1Cooperatives are democratic businesses and organizations, equally owned and controlled by a group of people. There are worker co-ops, consumer co-ops, producer co-ops, financial co-ops, housing co-ops, and more. In a cooperative, one member has one vote.
2Because cooperatives are democratically owned by community members, co-ops keep money (and jobs) in their communities.
3Cooperatives aren’t a far off theory. Cooperatives offer achievable and practical solutions to many economic, environmental, and social problems that can be implemented right now.
4Co-ops aren’t charity; they’re empowering means for self-help and solidarity.
5Members of cooperatives equally share the burden in hard times and equally share the benefits in good times.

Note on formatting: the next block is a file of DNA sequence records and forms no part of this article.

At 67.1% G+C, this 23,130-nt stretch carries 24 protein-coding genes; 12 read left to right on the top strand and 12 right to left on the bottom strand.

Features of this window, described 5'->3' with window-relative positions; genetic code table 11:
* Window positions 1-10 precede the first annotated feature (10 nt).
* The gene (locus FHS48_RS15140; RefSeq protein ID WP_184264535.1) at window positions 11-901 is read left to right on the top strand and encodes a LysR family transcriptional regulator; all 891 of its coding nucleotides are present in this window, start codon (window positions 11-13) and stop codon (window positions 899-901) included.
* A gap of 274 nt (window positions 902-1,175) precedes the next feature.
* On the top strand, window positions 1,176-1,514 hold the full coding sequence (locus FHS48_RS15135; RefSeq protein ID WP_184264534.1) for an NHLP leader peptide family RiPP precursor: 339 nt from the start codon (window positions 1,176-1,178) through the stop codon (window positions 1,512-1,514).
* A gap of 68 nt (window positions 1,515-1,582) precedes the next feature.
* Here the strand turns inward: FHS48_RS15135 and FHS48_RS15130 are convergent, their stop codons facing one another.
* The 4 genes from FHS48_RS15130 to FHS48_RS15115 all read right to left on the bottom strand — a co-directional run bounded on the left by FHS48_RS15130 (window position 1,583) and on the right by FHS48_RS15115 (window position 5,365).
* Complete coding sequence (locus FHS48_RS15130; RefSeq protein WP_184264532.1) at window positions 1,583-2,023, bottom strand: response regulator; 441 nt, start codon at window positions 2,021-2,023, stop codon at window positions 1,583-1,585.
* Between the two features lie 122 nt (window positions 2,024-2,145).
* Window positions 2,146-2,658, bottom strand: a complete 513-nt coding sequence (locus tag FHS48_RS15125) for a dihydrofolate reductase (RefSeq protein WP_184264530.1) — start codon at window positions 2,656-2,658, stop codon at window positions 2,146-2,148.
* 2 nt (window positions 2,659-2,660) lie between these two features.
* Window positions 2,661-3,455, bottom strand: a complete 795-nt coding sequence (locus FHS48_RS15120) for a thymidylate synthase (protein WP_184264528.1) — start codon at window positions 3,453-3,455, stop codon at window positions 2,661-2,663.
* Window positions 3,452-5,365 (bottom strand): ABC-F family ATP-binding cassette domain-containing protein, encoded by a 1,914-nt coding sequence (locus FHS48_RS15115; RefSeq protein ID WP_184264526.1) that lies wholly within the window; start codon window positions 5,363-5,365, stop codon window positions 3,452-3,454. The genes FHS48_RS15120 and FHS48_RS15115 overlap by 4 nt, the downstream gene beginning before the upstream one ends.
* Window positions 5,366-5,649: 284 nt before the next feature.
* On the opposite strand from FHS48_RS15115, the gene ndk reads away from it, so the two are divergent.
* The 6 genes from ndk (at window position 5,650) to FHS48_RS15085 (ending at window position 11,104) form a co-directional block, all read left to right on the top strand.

6Cooperatives are more resilient in economic downturns and in impoverished communities. When other businesses may shut down or lay off workers, co-op members pull together to work out solutions.
7Cooperatives are an international movement. There are thousands upon thousands of cooperatives around the world that are making major differences locally and globally.
8Cooperatives strive to make people’s lives, communities, and economies more just, equitable, and democratic.
9There’s no one right way to do a co-op. They can be flexible to fit different community and individual needs. There are big co-ops with thousands of members, and there are small co-ops with 3 members.
10Cooperatives are viable and just alternatives for meeting our economic and social needs.